The concept of a drug-free workplace was born in 1914, when the Ford Motor Company established sobriety programs to increase worker efficiency and productivity. Several decades later in 1986, the U.S. government recognized that substance abuse has an adverse effect on the workplace, causing safety concerns and billions of dollars of lost productivity. Thus, the Drug-Free Workplace Act was established in 1988, forcing many government-funded companies to establish a drug-testing program. Learn more about this act’s purpose and requirements below.
Drug-Free Workplace Act
Purpose of the Drug-Free Workplace Act:
The Drug-Free Workplace Act of 1988 requires many federal contractors and grantees to maintain drug-free workplaces in order to receive contracts or grants from a specific federal agency. The components of the drug-free workplace vary based on whether the contractor/grantee is an individual or an organization, with organizations having more extensive and comprehensive requirements.
The purpose of the act is to identify employees who require treatment due to substance abuse and then help them overcome their issues. By addressing the issue of substance abuse amongst employees, companies can improve their productivity, safety, and morale. In addition, many employers choose to implement pre-employment drug testing to avoid the costly medical care required to treat substance abuse.
Requirements of the Drug-Free Workplace Act:
All organizations covered by the Drug-Free Workplace Act of 1988 are required to provide a drug-free workplace by taking the following steps:
- Publish and provide a policy statement to all covered employees, informing them that the unlawful manufacture, distribution, dispensation, possession, or use of a controlled substance is prohibited in the covered workplace. In addition, the policy specifies the actions that will be taken against employees who violate the policy.
- Establish a drug-free awareness program to make employees aware of (1) the dangers of drug abuse in the workplace; (2) the policy of maintaining a drug-free workplace; (3) any available drug counseling, rehabilitation, and employee assistance programs; and (4) the penalties that may be imposed upon employees for drug abuse violations.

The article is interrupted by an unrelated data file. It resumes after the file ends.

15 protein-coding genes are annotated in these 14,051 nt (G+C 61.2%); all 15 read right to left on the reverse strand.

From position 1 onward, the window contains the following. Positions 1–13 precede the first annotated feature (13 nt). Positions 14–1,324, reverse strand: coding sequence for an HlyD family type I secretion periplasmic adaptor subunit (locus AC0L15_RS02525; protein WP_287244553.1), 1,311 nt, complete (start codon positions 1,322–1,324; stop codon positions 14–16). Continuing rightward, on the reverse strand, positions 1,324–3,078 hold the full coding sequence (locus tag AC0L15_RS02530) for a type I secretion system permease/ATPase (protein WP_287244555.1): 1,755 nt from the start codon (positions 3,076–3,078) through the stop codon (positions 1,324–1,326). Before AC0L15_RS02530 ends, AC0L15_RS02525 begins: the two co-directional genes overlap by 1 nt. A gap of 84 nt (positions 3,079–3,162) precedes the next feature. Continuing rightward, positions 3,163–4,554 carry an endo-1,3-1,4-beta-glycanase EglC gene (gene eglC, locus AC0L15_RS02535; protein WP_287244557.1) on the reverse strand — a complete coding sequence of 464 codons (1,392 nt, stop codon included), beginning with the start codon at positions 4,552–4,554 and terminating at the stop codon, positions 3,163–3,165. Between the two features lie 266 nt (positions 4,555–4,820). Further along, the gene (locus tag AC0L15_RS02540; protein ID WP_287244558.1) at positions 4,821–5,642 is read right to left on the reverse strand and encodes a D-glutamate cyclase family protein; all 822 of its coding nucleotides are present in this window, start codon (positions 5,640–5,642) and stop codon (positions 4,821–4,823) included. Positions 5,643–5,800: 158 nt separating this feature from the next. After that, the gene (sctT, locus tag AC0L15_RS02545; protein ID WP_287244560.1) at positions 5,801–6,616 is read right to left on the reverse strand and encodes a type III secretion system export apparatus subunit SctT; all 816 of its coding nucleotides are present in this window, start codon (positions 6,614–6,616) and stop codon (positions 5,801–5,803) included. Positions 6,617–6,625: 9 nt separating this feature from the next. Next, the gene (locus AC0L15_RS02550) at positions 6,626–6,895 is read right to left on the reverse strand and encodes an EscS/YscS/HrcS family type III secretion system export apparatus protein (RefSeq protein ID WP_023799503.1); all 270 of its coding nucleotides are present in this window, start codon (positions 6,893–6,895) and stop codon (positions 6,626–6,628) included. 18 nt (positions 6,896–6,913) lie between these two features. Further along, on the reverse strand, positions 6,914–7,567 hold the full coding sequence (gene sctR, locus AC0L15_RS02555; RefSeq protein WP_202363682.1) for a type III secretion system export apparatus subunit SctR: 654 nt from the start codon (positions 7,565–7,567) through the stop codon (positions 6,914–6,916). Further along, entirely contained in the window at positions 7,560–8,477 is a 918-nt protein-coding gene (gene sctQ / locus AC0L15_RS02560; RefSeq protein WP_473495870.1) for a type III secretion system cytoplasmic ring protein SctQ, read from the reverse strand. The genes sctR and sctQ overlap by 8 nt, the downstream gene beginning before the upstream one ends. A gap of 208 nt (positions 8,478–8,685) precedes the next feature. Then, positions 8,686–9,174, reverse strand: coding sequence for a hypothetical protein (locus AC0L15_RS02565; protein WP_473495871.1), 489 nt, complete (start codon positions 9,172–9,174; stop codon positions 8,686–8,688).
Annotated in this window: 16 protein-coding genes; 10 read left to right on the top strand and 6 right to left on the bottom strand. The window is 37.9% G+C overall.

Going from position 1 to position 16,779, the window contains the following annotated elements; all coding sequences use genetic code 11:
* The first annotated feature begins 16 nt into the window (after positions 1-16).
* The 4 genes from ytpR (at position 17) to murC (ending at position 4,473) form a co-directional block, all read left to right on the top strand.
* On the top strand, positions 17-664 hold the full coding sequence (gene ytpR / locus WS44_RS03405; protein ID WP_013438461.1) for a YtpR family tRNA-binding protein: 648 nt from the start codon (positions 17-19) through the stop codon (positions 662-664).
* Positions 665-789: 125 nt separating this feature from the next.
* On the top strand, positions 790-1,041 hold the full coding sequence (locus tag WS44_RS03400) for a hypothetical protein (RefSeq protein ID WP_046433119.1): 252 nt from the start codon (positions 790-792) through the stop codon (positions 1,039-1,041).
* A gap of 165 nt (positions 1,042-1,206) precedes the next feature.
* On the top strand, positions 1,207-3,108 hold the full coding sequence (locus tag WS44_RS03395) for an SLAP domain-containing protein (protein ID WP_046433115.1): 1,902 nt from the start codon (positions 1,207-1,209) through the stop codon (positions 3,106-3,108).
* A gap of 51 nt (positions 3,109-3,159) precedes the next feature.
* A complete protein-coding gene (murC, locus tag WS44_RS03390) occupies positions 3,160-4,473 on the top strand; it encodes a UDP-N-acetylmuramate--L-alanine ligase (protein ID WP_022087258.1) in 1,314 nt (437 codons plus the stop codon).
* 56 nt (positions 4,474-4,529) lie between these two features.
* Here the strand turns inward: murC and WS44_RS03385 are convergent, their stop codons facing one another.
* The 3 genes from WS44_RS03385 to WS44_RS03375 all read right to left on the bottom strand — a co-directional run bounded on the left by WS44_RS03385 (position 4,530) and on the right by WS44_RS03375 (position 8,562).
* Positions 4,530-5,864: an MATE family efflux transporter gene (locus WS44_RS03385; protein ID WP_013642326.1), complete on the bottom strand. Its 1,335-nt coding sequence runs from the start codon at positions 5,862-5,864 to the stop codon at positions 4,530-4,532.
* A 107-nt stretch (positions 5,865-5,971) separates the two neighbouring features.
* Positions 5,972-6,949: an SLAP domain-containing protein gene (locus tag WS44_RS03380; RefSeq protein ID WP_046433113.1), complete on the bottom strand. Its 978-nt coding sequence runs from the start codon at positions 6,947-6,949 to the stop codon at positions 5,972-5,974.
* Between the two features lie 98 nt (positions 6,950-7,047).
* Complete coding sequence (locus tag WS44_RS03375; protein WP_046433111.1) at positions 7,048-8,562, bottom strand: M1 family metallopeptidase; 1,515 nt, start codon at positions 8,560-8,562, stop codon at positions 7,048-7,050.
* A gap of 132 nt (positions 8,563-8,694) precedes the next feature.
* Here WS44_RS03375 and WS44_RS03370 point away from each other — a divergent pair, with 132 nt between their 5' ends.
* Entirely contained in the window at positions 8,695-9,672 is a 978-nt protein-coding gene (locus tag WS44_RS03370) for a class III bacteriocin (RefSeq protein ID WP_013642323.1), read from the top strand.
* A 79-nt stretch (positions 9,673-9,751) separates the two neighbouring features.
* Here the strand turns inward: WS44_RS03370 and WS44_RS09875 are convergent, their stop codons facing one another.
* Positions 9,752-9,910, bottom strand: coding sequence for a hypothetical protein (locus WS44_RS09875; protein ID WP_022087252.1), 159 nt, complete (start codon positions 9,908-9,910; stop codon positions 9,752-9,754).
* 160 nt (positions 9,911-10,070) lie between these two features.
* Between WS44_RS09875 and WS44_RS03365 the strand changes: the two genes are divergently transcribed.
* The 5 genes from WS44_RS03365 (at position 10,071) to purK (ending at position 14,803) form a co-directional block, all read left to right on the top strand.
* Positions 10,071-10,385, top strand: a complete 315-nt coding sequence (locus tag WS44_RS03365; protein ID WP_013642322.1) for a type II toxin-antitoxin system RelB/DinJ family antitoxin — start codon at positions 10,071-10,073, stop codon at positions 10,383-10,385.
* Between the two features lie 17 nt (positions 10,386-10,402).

- Notify employees that as a condition of employment on a federal contract or grant, the employee must (1) abide by the terms of the policy statement and (2) notify the employer within five calendar days if he or she is convicted of a criminal drug violation in the workplace.
- Notify the contracting or granting agency within 10 days after receiving notice that a covered employee has been convicted of a criminal drug violation in the workplace.
- Discipline employees convicted of a reportable workplace drug conviction. You can do this by imposing a penalty on the employee or requiring satisfactory participation in a drug abuse assistance or rehabilitation program.
- Maintain a drug-free workplace through an ongoing, good faith effort by meeting the requirements of the Drug-Free Workplace Act. Note that any contractor or grantee that fails to comply with these requirements is subject to certain penalties.
Companies that do not pursue federal government contracts often utilize the Drug-Free Workplace Act as a template or standard for creating their own drug-free workplace policies. An attorney should always be consulted when developing workplace substance abuse programs to ensure that state, federal, and additional regulations are considered and followed.
Finally, if you’re looking to implement a drug-free workplace through pre-employment or random drug and alcohol testing, contact Employee Screening Services. Based in Springfield, St. Louis, and Kansas City, Missouri, and Indianapolis, Indiana, we offer customized solutions to make drug testing simple, and our nationwide network of clinics and providers allows ESS to be available anytime, anywhere. For a free needs analysis, give us a call today at 1-888-379-7697 or contact us online. We would be happy to help!